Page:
The E-Color pen is very precise with movements, but its pairing is not intuitive — Photo: TechTudo/Luiza M. Martins

However, as we mentioned, the Lenovo computer is not perfect and some of the problems arose, precisely due to the fact that it is a 2-in-1 PC. First, the pen connection was not very intuitive. For this, it is necessary to bring a native program into Windows 11, which can confuse those who do not have experience with notebooks in this format.

Whether in the manual, website, support or even inside the Lenovo computer, this need is not informed or explained. The result of this is that the consumer may even think that the product came with a factory defect, because it does not connect at all. However, after that point the usage is very good and the button shortcuts are very useful.

As a tablet, the Yoga 9i’s problems appear more easily — Photo: TechTudo/Luiza M. Martins

However, it should be noted that this problem is easy to solve. The biggest complaint we have about the laptop is the second, much more complex one: the fact that it heats up very quickly, to the point that it is difficult to use it directly on your lap. The materials, especially on the edges of the laptop, also get hot and will certainly be uncomfortable if the computer is not on a table. This becomes even worse when the computer is used as a tablet – even when holding it in the hands is natural for many people.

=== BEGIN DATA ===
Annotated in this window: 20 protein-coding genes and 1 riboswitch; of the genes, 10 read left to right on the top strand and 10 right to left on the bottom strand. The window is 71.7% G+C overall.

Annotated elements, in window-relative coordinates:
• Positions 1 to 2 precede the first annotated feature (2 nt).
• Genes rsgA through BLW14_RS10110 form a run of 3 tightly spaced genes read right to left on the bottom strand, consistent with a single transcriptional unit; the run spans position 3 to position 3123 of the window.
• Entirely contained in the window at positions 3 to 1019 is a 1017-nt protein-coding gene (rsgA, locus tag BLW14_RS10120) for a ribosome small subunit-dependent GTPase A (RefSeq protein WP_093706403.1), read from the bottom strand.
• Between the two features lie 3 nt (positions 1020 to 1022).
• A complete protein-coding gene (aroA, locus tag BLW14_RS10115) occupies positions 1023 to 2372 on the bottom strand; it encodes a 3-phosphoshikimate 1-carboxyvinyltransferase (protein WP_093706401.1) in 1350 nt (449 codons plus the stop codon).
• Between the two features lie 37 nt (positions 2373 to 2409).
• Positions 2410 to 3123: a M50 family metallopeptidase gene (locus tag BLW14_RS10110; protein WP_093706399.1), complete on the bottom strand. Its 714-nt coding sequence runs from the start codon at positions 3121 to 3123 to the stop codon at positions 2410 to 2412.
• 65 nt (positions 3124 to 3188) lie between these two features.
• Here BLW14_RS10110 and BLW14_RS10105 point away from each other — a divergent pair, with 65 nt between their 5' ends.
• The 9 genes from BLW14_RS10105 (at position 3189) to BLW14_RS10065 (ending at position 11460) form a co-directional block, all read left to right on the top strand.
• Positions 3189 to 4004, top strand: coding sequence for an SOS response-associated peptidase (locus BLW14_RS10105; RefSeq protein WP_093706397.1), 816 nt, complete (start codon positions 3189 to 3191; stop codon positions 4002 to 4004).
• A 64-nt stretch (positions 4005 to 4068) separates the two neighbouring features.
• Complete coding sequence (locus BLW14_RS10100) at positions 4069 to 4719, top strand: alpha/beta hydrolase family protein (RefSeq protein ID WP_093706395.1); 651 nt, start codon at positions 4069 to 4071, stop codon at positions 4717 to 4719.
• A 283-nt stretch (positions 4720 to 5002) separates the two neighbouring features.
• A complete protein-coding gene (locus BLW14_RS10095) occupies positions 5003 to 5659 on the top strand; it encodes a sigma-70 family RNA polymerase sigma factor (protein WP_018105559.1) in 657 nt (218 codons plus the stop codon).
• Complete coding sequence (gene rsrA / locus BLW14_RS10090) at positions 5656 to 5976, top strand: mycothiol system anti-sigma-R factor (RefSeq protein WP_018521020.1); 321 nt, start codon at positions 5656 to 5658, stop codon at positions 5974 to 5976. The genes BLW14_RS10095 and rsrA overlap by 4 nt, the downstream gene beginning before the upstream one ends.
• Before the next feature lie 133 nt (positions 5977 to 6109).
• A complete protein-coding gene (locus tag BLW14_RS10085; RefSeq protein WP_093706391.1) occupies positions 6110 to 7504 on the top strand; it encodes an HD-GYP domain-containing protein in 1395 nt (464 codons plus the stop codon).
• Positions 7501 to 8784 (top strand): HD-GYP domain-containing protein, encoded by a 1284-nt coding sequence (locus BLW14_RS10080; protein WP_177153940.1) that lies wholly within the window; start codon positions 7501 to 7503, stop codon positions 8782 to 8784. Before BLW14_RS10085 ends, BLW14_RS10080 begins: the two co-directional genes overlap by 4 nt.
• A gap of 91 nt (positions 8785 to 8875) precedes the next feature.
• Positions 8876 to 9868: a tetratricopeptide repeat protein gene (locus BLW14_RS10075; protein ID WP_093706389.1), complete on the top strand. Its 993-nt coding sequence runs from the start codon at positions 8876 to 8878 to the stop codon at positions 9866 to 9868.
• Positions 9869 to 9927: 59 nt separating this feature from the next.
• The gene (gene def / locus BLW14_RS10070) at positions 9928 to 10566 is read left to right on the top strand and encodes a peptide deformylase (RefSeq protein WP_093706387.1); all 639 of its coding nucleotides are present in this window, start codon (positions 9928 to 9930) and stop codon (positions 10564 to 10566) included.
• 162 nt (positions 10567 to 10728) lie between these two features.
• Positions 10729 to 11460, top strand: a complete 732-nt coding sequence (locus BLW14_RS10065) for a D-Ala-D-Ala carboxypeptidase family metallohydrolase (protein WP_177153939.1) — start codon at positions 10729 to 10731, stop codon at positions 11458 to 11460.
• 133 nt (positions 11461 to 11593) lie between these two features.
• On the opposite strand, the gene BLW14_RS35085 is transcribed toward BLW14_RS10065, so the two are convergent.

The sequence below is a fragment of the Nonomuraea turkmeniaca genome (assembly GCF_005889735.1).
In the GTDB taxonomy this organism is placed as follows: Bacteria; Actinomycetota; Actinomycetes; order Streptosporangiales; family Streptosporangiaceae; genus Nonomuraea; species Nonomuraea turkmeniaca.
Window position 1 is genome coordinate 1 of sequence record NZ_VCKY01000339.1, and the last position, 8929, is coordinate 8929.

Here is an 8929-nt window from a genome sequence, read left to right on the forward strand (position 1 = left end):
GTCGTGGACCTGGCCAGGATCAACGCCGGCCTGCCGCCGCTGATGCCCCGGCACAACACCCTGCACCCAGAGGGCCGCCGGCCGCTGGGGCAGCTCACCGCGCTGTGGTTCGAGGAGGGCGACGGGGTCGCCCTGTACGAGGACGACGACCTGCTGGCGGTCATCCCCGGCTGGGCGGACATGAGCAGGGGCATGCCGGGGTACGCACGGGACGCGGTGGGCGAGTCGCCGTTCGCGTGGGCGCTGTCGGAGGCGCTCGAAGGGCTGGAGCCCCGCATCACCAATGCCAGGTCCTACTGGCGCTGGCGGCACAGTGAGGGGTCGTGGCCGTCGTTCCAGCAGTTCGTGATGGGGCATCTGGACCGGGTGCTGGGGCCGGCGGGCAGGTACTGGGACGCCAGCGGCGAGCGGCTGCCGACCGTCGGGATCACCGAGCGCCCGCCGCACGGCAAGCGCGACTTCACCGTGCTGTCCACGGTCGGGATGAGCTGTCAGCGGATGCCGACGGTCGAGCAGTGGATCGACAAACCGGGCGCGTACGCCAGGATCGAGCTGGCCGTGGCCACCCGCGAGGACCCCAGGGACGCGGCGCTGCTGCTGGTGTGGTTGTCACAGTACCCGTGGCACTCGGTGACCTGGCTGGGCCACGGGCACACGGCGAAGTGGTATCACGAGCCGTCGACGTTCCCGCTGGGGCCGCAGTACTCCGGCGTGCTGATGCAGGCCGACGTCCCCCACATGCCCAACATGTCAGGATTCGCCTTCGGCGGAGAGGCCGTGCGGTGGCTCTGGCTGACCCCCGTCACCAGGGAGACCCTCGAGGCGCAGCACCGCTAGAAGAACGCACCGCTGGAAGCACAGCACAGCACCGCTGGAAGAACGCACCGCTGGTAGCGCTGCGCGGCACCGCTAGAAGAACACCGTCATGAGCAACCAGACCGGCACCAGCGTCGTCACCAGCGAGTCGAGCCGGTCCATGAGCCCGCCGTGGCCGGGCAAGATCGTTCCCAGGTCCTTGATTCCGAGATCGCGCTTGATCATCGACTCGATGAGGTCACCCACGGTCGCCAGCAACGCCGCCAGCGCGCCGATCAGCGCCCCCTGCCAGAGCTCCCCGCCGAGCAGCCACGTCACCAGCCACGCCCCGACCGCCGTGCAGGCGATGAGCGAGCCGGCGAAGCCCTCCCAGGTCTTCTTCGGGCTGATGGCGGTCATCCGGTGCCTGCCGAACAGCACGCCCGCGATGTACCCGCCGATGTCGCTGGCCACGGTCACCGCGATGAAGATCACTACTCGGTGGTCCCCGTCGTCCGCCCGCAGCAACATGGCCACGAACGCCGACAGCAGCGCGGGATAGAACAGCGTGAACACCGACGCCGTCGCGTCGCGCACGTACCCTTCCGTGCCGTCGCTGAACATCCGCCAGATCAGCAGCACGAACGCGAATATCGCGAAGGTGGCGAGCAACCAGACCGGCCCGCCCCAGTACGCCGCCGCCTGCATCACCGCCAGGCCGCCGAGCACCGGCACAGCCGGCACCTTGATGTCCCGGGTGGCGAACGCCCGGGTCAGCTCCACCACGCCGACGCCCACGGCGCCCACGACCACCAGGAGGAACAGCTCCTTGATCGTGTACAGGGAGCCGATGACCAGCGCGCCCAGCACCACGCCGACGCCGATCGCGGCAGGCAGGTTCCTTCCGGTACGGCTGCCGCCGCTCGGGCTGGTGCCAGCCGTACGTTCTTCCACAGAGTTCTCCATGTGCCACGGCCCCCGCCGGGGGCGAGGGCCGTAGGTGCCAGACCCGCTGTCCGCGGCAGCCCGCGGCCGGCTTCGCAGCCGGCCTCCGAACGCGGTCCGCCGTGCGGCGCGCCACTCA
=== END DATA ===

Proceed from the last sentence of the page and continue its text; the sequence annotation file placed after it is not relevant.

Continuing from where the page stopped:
As a tablet, apart from getting really hot, the fact that there are still buttons on the back of the screen is hard to deal with. This results, for example, in situations where, apart from constantly bumping into them, it is still difficult to handle the device. After all, even if the keyboard and touchpad are disabled in this function, there is always the fear of not leaning on your leg, for example, and breaking something.

This is a design issue that also affects other products with a similar proposition, such as the Galaxy Book2 360, but it’s a risk manufacturers take when making a hybrid laptop.

The Yoga 9i screen is touch-sensitive and can be used that way even if the computer is not in tablet mode — Photo: TechTudo/Luiza M. Martins

In our tests, the computer fared well in terms of battery life with a 75 Wh battery. In routine use, it lasted about nine and a half hours, well below Lenovo’s estimated 13 hours. Charging takes place quickly, in less than two hours.

However, it is always worth noting that the duration is highly dependent on the usage and the type of task being performed. In the case of heavier games or programs with a higher level of energy requirements, the durability is lower. The computer still comes with a discrete 65W power supply.